Colonoscopies and Sedation
In the United States, individuals remember the prep much more than the procedure. This is because, unlike most of Europe and Asia, colonoscopies are done under sedation. What is sedation, and what are the pros and cons of having a colonoscopy without the sleepy-time option?
First, many individuals don’t understand what it means to be sedated. Sedation is often confused with general anesthesia – and rightfully so. The main source of the confusion is that sedation and general anesthesia can be induced by the same drug – one is just a deeper state than the other. In colonoscopies, drugs like midazolam and Propofol (yes, the same drug that was found in Michael Jackson’s system) are used. Because sedatives are not analgesics, they are frequently paired with drugs like fentanyl to reduce the pain associated with the procedure. Basic IV sedation does not require substantial airway management and is generally done using a skilled nurse and does not require an anesthesiologist.
The level of sedation used varies by practitioner – it can go from mild conscious sedation, where the patient is “awake” but not completely aware to full anesthesia (no responsiveness to even painful stimuli). Because amnesia is one of the side effects, the patient may not even know how “deep” they were under. Not remembering a colonoscopy can be a positive thing, but is it necessary?
Anesthesia has become much safer since the days of ether in the operating room. The rates of death due primarily to anesthesia are now believed to be along the order of 1 in 100,000 (back in 1950 the rate was closer to 1 in 1,000).(1) With 15 million colonoscopies a year in the US, this would mean an average of 150 deaths per year due to the application of anesthesia, but only if anesthesia didn’t prevent other risks.(2) Unfortunately, the data shows that anesthesia also increases the risk of splenic rupture and other fun things – this is believed to be due to the sedated patient not being able to communicate when things go wrong.(3,4)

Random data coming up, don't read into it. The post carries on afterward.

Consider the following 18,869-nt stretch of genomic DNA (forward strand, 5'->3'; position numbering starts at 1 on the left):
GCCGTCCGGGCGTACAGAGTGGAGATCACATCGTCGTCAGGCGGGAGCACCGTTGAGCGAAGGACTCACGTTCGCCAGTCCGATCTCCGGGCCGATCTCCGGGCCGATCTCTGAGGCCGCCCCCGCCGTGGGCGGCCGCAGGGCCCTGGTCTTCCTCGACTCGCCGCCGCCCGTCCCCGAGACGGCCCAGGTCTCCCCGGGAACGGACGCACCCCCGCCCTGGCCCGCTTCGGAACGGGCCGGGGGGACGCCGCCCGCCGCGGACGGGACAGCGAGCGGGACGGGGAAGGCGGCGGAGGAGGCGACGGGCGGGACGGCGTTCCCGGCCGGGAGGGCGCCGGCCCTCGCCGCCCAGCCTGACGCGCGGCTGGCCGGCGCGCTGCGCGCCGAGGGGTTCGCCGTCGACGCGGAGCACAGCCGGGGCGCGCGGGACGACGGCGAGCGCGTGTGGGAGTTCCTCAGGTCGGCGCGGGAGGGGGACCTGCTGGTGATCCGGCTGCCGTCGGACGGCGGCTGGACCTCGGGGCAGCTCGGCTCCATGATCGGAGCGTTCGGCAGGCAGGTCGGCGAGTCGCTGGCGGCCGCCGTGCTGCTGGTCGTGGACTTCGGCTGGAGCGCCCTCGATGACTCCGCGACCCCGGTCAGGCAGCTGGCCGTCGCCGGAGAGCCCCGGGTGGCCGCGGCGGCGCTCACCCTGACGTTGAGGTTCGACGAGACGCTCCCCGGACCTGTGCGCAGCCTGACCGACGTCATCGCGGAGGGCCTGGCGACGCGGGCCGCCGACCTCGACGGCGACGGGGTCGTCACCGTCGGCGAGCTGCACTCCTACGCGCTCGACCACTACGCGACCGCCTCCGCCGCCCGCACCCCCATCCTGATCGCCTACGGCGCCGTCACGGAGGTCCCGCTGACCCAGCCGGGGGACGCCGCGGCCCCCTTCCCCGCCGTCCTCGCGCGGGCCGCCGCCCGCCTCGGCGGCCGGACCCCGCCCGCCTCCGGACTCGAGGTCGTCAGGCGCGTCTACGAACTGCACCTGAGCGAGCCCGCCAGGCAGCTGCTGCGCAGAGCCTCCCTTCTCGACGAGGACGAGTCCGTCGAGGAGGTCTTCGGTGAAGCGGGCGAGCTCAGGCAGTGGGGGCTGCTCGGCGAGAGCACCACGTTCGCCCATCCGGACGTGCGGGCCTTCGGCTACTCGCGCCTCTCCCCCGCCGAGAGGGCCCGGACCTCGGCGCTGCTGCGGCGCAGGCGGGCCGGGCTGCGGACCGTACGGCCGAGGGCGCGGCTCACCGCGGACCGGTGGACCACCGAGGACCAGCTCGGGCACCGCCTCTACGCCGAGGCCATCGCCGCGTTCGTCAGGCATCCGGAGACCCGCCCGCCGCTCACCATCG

Despite the potential for complications, the primary driver for not using anesthetics isn’t safety, but cost. A typical Propofol administration can add anywhere between $600 and $1,000 to the cost of a procedure. When screening colonoscopies are recommended for the masses, this may mean an increased healthcare cost of over $1 Billion per year.(5) Given finite health resources, the societal question becomes one of the greatest application of funds.
Most patients, when provided the opportunity to have sedation free colonoscopies, are able to tolerate the procedure fairly well. Only 2.3% of patients rated the pain “moderate” or “severe” when provided a sedation-free procedure. Most rated it as non-existent or mild.(6) The population used, however, was the screening colonoscopy population – individuals less likely to need extensive polyp removal or navigation through strictured areas. A recent study looked specifically at this issues facing IBD patients and found that those with intestinal inflammation required more sedation (and analgesic application) than those without inflammation. This may suggest a bifurcated approach – using sedation with IBD patients and no sedation for screening colonoscopies.(7) Or, perhaps, a hybrid approach that allows for patient-directed sedation.(8)